This is a discussion on Stolen Valor Act is Struck Down by Supreme Court within the Law Enforcement, Military & Homeland Security Discussion forums, part of the Related Topics category; Originally Posted by mlr1m Strange, I did not see anything in his post that would lead one to that conclusion. Michael Then you should reread ...
Went back and read the post to make sure. Yup nothing in it said that any of the members of your post did not ear their medals. It just said that some people were awarded medals they did not earn.
If you can read this, thank a teacher. Because it's in English, thank a vet
Interesting read. Not directly related and a few years old but still pertinent today:
Is the U.S. giving out too many medals? - World news - Brave New World - msnbc.com
And I must reiterate again: I am not talking about any one single person..I do not wish to demean folks that deserve awards...like our fathers and grandfathers before us.
Protect valor with transparency - Roanoke.com
Editorial: Protect valor with transparency
The Pentagon finally sees the wisdom of creating a public database of military honors.
Military veterans have had no greater friend in Congress than Virginia Sen. Jim Webb. He chose not to seek re-election this year, but he is still working on military issues. In response to the recent Supreme Court ruling overturning the Stolen Valor Act, Webb announced plans to introduce a new version of the law. He should find a different project for his final days in office. The Defense Department is working on a better solution.
The Stolen Valor Act made it a crime to lie about having received a military honor. The court correctly struck that down on free speech grounds, but some of the justices left room for a revised version to pass constitutional muster.
Webb believes his Military Service Integrity Act will meet the court's requirements. It would make it a crime to receive tangible benefit from lying about military service or awards. If one gets a job, receives government benefits or, in the case of a candidate, voter support based on false statements about military service, it would be illegal under Webb's proposal.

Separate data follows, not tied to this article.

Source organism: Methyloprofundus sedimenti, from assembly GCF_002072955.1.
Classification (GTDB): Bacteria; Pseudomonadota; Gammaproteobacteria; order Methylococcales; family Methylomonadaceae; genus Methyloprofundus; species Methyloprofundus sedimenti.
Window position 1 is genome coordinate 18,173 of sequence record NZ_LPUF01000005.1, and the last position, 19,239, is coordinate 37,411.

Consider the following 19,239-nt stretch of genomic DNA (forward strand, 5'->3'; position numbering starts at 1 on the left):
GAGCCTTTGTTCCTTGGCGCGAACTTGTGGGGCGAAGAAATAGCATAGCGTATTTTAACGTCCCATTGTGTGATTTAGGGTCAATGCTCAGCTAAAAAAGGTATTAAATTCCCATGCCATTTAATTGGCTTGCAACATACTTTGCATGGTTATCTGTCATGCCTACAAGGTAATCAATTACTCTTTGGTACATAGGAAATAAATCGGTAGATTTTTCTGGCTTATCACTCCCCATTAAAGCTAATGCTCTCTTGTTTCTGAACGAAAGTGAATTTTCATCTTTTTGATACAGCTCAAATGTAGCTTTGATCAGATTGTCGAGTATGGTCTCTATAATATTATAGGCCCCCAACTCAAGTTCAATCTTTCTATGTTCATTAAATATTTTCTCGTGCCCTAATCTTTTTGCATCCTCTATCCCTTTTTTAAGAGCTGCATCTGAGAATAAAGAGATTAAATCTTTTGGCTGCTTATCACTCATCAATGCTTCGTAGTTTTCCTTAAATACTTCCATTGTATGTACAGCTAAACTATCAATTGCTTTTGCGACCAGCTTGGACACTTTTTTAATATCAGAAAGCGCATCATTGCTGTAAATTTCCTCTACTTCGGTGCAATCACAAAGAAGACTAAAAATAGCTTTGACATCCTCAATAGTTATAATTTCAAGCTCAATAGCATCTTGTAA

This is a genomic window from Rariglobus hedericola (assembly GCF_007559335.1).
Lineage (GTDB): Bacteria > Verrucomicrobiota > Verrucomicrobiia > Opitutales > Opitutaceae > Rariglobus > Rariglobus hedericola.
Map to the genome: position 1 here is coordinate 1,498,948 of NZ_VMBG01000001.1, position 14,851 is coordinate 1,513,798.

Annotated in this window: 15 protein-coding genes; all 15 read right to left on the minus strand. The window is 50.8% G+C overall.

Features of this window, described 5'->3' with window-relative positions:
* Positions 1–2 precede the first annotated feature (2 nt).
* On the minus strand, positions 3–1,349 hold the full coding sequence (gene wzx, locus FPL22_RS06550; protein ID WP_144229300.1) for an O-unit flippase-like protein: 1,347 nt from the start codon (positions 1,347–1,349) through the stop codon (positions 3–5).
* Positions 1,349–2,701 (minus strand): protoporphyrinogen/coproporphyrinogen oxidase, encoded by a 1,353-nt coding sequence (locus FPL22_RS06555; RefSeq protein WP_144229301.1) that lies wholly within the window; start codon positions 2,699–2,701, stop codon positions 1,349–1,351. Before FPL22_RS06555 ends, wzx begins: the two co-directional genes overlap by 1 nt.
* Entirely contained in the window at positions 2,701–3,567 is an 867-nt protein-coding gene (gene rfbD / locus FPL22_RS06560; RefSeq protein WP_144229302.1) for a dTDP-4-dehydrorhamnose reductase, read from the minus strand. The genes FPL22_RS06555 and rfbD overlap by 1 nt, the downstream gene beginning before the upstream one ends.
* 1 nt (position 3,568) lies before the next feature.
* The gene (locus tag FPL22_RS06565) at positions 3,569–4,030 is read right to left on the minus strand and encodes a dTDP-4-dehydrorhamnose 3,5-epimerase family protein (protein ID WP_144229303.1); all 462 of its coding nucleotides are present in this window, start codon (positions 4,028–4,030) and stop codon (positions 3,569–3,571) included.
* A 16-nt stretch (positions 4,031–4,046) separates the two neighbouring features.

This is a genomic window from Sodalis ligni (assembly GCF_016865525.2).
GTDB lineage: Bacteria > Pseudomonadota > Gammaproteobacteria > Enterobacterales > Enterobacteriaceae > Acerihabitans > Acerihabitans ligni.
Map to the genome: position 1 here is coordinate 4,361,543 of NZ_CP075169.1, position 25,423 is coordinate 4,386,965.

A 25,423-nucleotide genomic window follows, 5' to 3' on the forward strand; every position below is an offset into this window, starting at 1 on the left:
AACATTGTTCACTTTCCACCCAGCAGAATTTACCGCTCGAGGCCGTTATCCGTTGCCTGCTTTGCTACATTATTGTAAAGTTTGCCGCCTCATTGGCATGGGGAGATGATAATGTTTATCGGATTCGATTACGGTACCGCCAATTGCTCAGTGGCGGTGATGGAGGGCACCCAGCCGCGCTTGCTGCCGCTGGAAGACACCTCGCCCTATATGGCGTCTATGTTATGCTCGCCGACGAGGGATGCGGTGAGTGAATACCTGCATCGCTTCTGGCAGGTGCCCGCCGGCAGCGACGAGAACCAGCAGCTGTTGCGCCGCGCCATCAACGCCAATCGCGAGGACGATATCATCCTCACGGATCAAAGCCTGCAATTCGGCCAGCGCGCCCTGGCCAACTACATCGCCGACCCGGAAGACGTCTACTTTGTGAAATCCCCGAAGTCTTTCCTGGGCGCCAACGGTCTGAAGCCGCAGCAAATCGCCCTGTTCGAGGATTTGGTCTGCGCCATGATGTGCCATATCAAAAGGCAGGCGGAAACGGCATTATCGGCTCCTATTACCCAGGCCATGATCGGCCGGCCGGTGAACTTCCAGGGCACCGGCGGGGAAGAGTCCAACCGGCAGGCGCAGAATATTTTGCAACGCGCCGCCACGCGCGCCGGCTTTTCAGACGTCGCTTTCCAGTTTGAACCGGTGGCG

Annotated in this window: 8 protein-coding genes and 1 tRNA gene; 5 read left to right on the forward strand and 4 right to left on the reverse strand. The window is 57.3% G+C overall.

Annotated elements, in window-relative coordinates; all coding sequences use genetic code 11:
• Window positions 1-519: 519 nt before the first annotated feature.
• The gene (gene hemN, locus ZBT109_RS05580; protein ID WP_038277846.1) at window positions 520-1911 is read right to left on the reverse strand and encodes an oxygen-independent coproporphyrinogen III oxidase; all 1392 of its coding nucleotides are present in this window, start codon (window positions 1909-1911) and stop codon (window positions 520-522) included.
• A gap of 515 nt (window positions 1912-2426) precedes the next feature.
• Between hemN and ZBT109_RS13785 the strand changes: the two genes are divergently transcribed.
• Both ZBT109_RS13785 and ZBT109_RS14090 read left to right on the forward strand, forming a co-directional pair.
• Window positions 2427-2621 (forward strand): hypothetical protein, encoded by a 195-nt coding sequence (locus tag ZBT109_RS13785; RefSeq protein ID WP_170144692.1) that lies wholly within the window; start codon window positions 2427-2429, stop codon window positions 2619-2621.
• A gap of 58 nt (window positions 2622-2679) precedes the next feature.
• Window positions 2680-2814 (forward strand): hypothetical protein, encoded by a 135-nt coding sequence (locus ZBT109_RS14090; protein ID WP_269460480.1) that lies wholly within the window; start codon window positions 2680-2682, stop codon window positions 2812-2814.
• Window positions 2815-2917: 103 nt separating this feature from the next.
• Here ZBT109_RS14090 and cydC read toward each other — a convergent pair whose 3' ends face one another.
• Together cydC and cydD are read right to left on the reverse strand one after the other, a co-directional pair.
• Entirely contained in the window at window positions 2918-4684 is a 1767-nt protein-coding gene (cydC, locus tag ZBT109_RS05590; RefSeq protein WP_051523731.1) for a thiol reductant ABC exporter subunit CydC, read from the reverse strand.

After the Supreme Court overturned the Stolen Valor Act, however, officials changed their minds and now actively are looking into creating such a database. When it happens, it will prove a valuable resource.
Americans should happily pick up the cost to protect the integrity of military honors. If the Pentagon successfully deploys its database, Webb's and similar bills will become even more irrelevant. As is so often the case, transparency is preferable to censorship.
I'm just one root in a grassroots organization. No one should assume that I speak for the VCDL.
I am neither an attorney-at-law nor I do play one on television or on the internet. No one should assumes my opinion is legal advice.
Veni, Vidi, Velcro
^^ Politics aside, making it easier for people to validate a person's claimed military service record would resolve much of the issue of material harm being done, IMO. Those materially harmed will have simple recourse via terminating the relationship. If firms/agencies don't give a rat's eyebrow over hiring confirmed liars, then more power to 'em. The rest will know such people for who they are.
"One of the greatest delusions in the world is the hope that the evils in this world are to be cured by legislation."
--Thomas B. Reed, American Attorney
Second Amendment -- Established December 15, 1791 and slowly eroded ever since What happened to "..... shall not be infringed."
This has to be one of the most pathetic cases I've seen in a while regarding "posers" and the Stolen Valor ACt.
A Mr. Richard Johnson who was claiming to be a "Weapons Specialist" on Facebook with the United States Army Special Forces. He spoke multiple languages and from 2005 had enlisted and rose through the ranks so quickly he had become a Captain. Yeah, mmm, hmmmm.
His profile photo is this:
There's only one huge problem with the photo..............................It is a photo of a United States Army Ranger, 1st 75th Ranger Batt that was KIA October 1st, 2009 in Kandahar Province, Afghan. His name is Sgt Roberto Sanchez.
The Facebook link is now dead. Professionalsoldiers.com caught the clown and many messages got sent to his personal Facebook page from current and former SF Team guy's. Draw your own conclusions. Total dirtbag.
Here is his link:
U.S. Army retired
We see it on this forum all the time. If someone brings up an act of wrong doing on the part of LEO's, Unions, soldiers, politicians or person of color you are instantly accused of trying to go after the whole group. When in fact you are actually only pointing out one individual in the group. Its the lock step joining of arms by the offended group that makes them look bad to reasonable people.
After all why would members of a group object to a member of their group being arrested for spousal abuse unless they were abusers themselves. Why would a LEO object to another member of that group being investigated for illegal activities unless they themselves felt that what the member did was permissible?
You only need look at our own government to see this in action. One member of government is accused of wrong doing and his guilt or innocence is decided not by the evidence but by whether or not his group has more votes than the other group. Can you tell me how this is any different than deciding guilt by the color of ones skin?